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Professors who worked in presidential administrations reflect on inaugurations

Lara Brown, who was appointed interim director of GSPM last year, was named the schools permanent director Tuesday.
Lara Brown, who was appointed interim director of GSPM last year, was named the school’s permanent director Tuesday.

Three faculty members who have worked in past presidential administrations had front row seats to inaugurations of past presidents.

These professors held offices that range from providing the material that comes straight from the president’s mouth to behind the books writing policy. With their vast experience, these professors provide insight on past inaugurations and weigh in on what they expect this weekend.

Lee Huebner
Nixon administration speechwriter
Lee Huebner, a professor of media and public affairs, worked with President Richard Nixon on his presidential campaign in 1968 and later on the White House staff as a speechwriter.

Huebner attended both Nixon inaugurations and said that when Nixon was first elected, it was a “difficult time” because the country was divided after both Martin Luther King Jr.’s and Robert Kennedy’s assassinations and over the Vietnam War.

After Nixon’s first inaugural address, demonstrators threw eggs at Nixon’s car to protest the Vietnam War during the parade from the Capitol to the White House, Huebner said.

“That almost overshadowed his speech” he said. “But it spoke to the sense of protest and division in the country.”

As the upcoming administration takes office, the public will likely have a similar attitude as when Nixon took office, Huebner said. People will be wondering what President-elect Donald Trump will do when he takes office and if his campaign promises will be fulfilled.

Huebner said the division between groups in the U.S. today is similar to divisions during Nixon’s administration, so he expects demonstrations will likely be a “big part of the news story,” with several protests and demonstrations already scheduled for inaugural weekend.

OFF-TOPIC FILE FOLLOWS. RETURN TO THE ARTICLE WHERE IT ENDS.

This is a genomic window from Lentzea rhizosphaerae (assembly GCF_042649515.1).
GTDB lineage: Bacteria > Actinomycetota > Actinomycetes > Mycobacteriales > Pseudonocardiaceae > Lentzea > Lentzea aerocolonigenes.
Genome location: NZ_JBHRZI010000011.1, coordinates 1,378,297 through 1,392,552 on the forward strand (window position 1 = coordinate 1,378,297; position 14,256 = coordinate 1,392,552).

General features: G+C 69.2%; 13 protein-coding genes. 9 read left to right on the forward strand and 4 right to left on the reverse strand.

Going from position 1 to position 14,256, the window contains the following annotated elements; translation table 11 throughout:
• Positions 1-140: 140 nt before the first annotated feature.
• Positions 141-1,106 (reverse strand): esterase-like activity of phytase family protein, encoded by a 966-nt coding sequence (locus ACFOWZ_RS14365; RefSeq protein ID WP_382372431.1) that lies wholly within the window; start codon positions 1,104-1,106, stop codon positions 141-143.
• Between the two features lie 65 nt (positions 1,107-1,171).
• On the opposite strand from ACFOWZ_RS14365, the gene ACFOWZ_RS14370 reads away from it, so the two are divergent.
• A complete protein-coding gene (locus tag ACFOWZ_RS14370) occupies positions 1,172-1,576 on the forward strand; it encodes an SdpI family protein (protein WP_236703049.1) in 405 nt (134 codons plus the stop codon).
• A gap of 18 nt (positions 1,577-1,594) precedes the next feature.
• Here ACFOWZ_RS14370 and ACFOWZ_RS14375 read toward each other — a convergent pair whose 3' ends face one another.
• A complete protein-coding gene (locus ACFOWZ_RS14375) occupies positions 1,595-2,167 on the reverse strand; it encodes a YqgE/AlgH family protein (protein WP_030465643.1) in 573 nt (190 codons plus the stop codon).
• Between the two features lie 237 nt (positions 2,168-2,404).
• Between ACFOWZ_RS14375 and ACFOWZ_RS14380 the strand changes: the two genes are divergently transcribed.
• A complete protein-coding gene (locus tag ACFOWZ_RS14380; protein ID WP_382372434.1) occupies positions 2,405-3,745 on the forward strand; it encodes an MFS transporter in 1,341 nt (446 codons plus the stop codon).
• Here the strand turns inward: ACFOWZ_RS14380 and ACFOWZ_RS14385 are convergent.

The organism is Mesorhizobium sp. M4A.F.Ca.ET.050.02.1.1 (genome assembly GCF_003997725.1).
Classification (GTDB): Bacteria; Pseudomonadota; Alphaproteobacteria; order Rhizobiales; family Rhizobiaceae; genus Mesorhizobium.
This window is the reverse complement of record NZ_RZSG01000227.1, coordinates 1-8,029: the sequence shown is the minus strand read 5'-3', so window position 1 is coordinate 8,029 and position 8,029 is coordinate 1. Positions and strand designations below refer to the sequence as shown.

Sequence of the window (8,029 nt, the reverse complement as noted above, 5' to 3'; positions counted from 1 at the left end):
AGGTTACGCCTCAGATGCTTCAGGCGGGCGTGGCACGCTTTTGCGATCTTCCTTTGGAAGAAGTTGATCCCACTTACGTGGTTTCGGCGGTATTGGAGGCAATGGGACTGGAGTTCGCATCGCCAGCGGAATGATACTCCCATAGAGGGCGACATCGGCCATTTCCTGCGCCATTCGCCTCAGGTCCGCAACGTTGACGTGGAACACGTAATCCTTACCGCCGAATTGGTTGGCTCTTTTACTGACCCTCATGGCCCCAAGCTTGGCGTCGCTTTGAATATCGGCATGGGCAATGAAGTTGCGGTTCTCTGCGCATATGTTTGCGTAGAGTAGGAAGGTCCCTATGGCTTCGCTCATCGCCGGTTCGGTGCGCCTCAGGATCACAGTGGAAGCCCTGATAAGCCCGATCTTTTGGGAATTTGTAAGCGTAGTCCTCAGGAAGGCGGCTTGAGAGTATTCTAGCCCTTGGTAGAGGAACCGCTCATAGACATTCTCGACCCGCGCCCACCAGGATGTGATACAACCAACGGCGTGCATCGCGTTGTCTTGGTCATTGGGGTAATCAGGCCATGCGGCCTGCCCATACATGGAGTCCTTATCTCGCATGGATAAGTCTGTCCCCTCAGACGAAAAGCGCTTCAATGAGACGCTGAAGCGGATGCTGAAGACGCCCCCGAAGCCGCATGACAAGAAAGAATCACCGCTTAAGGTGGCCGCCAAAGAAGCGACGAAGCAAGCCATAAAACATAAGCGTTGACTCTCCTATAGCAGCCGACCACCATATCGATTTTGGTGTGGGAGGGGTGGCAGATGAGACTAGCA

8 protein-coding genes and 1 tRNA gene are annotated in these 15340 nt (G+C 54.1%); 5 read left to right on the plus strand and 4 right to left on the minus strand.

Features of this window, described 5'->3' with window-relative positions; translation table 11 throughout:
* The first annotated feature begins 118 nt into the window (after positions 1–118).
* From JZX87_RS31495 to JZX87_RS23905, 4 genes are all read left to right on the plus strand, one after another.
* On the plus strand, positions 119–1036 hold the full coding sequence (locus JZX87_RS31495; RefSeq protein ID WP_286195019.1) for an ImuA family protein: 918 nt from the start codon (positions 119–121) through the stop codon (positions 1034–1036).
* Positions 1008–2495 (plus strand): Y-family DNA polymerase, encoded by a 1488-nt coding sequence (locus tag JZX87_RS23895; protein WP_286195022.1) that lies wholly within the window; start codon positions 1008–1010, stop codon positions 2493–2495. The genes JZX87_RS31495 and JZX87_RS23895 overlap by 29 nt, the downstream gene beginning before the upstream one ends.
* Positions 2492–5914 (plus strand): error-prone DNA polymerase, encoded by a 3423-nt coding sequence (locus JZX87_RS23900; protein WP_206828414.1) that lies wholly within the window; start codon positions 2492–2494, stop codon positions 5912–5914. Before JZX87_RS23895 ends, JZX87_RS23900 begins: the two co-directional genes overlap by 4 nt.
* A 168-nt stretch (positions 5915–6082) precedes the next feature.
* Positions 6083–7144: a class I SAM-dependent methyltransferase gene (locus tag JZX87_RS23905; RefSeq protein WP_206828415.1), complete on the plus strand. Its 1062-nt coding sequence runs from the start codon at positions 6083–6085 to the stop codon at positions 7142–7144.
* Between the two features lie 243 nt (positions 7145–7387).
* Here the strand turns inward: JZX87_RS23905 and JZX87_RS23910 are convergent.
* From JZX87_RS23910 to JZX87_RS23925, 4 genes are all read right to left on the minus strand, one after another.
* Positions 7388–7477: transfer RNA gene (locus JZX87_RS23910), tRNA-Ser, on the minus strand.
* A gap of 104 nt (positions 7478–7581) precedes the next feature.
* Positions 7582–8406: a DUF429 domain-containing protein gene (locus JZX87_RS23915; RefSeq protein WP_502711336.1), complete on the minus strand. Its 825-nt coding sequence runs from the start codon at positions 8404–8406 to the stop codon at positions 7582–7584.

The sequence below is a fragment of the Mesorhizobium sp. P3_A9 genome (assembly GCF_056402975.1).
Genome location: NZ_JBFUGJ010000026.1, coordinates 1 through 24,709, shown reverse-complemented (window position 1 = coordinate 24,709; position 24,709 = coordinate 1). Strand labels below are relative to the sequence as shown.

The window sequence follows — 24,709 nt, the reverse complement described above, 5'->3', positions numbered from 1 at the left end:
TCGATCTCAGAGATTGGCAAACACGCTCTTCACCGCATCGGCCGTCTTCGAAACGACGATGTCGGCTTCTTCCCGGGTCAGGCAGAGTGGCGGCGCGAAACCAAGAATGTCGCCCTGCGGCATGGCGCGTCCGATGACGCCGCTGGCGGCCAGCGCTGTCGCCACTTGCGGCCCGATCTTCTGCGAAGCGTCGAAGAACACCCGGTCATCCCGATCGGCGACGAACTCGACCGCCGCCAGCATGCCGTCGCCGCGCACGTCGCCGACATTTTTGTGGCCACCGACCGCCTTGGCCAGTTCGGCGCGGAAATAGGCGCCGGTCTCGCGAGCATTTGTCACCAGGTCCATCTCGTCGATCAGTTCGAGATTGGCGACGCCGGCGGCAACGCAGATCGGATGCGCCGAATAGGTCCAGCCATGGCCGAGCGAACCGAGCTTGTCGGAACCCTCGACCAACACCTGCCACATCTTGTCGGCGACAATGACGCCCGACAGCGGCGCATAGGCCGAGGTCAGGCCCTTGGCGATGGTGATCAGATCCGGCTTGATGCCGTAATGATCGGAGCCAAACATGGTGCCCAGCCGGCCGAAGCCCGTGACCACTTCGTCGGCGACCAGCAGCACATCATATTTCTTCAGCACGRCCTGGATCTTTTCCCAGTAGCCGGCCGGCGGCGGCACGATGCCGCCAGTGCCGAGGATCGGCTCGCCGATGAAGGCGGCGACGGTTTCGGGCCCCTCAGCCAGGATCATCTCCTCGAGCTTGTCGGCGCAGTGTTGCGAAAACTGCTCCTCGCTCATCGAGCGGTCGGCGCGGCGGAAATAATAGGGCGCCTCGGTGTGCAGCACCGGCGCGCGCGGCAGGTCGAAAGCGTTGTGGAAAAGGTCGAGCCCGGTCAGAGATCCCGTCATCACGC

“I think there can be many different emotions in a diverse country,” he said. “For some people there will be a great sense of celebration and for others it will be a lot more uneasiness about how things are going to go.”

Lara Brown
U.S. Department of Education coordinator of corporate outreach for the Clinton administration
Lara Brown, the interim director of the Graduate School of Political Management, served in the Clinton administration for one year as the coordinator of corporate outreach for the U.S. Department of Education. Brown attended the 1997 inauguration of President Bill Clinton shortly before she began working for him and the 2001 inauguration of President George W. Bush.

“The atmosphere is always enthusiastic and jovial, especially for those who supported the president-elect in their election and in the campaign,” she said.

Brown added that although people always have the right to protest, an inauguration is a time to “revel” in the U.S.’s democracy and appreciate the country’s two-party system that provides a peaceful transition of power.

“I would be very surprised if there were a large number of ‘sore losers’ because at the end of the day, when you are someone who believes in American democracy you do have to commit to the process, and not the results,” she said.

Each inauguration has its own “local character” that reflects the president’s personality or hometown, Brown said. For former President George W. Bush, there was a black tie and cowboy boots ball because the president was from Texas. Clinton’s inauguration had a “jazzy feel” because he played the saxophone, she said.

“As we look forward to Trump, we’ll certainly have some of the New York, Broadway-esque character that will be a part of the day and a part of the celebration,” Brown said.

Sara Rosenbaum
Domestic Policy Council staff for the Clinton Administration
Sara Rosenbaum, a professor of health policy, has worked in six presidential administrations, including the Clinton administration.

While Rosenbaum wasn’t involved in the Clinton administration until after the president’s first inauguration, she was able to attend President Barack Obama’s 2009 inauguration.

Rosenbaum said the climate at the event was celebratory because crowds were excited by the historic election of the U.S.’s first black president. Because of the historic nature of the election, the event drew record crowds to the District.

“It was very celebratory, very jubilant and there were enormous crowds,” she said. “I think people really appreciated the historic nature of the inauguration.”

As for this year, Rosenbaum said she believes Trump supporters will consider his inauguration historic because he is the first president who has not previously held political office.

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